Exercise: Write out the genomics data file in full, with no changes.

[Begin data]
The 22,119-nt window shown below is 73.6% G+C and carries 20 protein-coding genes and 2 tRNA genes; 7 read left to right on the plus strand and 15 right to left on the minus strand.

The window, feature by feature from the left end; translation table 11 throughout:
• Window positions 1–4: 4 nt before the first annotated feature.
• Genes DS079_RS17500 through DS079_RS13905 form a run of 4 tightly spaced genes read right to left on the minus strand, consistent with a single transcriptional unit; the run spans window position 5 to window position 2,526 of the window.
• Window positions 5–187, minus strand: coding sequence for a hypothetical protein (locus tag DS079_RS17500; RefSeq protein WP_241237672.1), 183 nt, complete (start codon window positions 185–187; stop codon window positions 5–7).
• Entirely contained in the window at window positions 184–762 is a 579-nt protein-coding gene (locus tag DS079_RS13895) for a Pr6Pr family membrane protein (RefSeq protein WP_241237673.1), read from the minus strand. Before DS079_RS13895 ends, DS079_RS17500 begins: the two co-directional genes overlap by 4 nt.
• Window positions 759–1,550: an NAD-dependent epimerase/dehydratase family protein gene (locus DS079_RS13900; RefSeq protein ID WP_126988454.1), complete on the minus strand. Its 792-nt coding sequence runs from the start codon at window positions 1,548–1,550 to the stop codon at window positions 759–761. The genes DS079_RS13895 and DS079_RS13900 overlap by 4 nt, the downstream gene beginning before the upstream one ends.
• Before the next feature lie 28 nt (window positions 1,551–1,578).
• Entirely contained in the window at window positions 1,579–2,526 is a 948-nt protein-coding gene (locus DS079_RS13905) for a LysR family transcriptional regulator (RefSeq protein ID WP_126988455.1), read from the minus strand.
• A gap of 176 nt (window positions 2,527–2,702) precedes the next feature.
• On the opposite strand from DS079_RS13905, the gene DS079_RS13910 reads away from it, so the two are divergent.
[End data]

The 22,119-nt window shown below is 73.6% G+C and carries 20 protein-coding genes and 2 tRNA genes; 7 read left to right on the plus strand and 15 right to left on the minus strand.

The window, feature by feature from the left end; translation table 11 throughout:
• Window positions 1–4: 4 nt before the first annotated feature.
• Genes DS079_RS17500 through DS079_RS13905 form a run of 4 tightly spaced genes read right to left on the minus strand, consistent with a single transcriptional unit; the run spans window position 5 to window position 2,526 of the window.
• Window positions 5–187, minus strand: coding sequence for a hypothetical protein (locus tag DS079_RS17500; RefSeq protein WP_241237672.1), 183 nt, complete (start codon window positions 185–187; stop codon window positions 5–7).
• Entirely contained in the window at window positions 184–762 is a 579-nt protein-coding gene (locus tag DS079_RS13895) for a Pr6Pr family membrane protein (RefSeq protein WP_241237673.1), read from the minus strand. Before DS079_RS13895 ends, DS079_RS17500 begins: the two co-directional genes overlap by 4 nt.
• Window positions 759–1,550: an NAD-dependent epimerase/dehydratase family protein gene (locus DS079_RS13900; RefSeq protein ID WP_126988454.1), complete on the minus strand. Its 792-nt coding sequence runs from the start codon at window positions 1,548–1,550 to the stop codon at window positions 759–761. The genes DS079_RS13895 and DS079_RS13900 overlap by 4 nt, the downstream gene beginning before the upstream one ends.
• Before the next feature lie 28 nt (window positions 1,551–1,578).
• Entirely contained in the window at window positions 1,579–2,526 is a 948-nt protein-coding gene (locus DS079_RS13905) for a LysR family transcriptional regulator (RefSeq protein ID WP_126988455.1), read from the minus strand.
• A gap of 176 nt (window positions 2,527–2,702) precedes the next feature.
• On the opposite strand from DS079_RS13905, the gene DS079_RS13910 reads away from it, so the two are divergent.